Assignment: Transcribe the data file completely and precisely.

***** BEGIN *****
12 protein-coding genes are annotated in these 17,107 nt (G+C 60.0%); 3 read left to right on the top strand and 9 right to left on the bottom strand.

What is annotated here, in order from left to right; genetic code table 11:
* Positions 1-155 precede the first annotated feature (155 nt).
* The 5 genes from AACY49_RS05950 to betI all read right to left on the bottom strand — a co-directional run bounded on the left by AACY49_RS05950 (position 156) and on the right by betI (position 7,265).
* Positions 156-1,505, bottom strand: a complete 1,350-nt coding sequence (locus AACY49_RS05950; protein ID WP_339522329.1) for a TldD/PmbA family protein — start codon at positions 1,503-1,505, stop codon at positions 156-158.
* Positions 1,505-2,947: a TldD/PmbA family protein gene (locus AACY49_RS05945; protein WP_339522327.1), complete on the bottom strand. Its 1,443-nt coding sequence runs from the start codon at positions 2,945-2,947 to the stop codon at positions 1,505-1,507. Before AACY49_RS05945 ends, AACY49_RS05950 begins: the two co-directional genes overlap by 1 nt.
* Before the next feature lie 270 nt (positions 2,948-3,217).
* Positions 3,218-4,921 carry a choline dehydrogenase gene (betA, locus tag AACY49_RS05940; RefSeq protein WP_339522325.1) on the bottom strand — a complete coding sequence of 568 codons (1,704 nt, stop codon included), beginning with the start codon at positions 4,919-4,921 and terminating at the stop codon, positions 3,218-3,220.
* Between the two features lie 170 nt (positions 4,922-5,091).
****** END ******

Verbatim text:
12 protein-coding genes are annotated in these 17,107 nt (G+C 60.0%); 3 read left to right on the top strand and 9 right to left on the bottom strand.

What is annotated here, in order from left to right; genetic code table 11:
* Positions 1-155 precede the first annotated feature (155 nt).
* The 5 genes from AACY49_RS05950 to betI all read right to left on the bottom strand — a co-directional run bounded on the left by AACY49_RS05950 (position 156) and on the right by betI (position 7,265).
* Positions 156-1,505, bottom strand: a complete 1,350-nt coding sequence (locus AACY49_RS05950; protein ID WP_339522329.1) for a TldD/PmbA family protein — start codon at positions 1,503-1,505, stop codon at positions 156-158.
* Positions 1,505-2,947: a TldD/PmbA family protein gene (locus AACY49_RS05945; protein WP_339522327.1), complete on the bottom strand. Its 1,443-nt coding sequence runs from the start codon at positions 2,945-2,947 to the stop codon at positions 1,505-1,507. Before AACY49_RS05945 ends, AACY49_RS05950 begins: the two co-directional genes overlap by 1 nt.
* Before the next feature lie 270 nt (positions 2,948-3,217).
* Positions 3,218-4,921 carry a choline dehydrogenase gene (betA, locus tag AACY49_RS05940; RefSeq protein WP_339522325.1) on the bottom strand — a complete coding sequence of 568 codons (1,704 nt, stop codon included), beginning with the start codon at positions 4,919-4,921 and terminating at the stop codon, positions 3,218-3,220.
* Between the two features lie 170 nt (positions 4,922-5,091).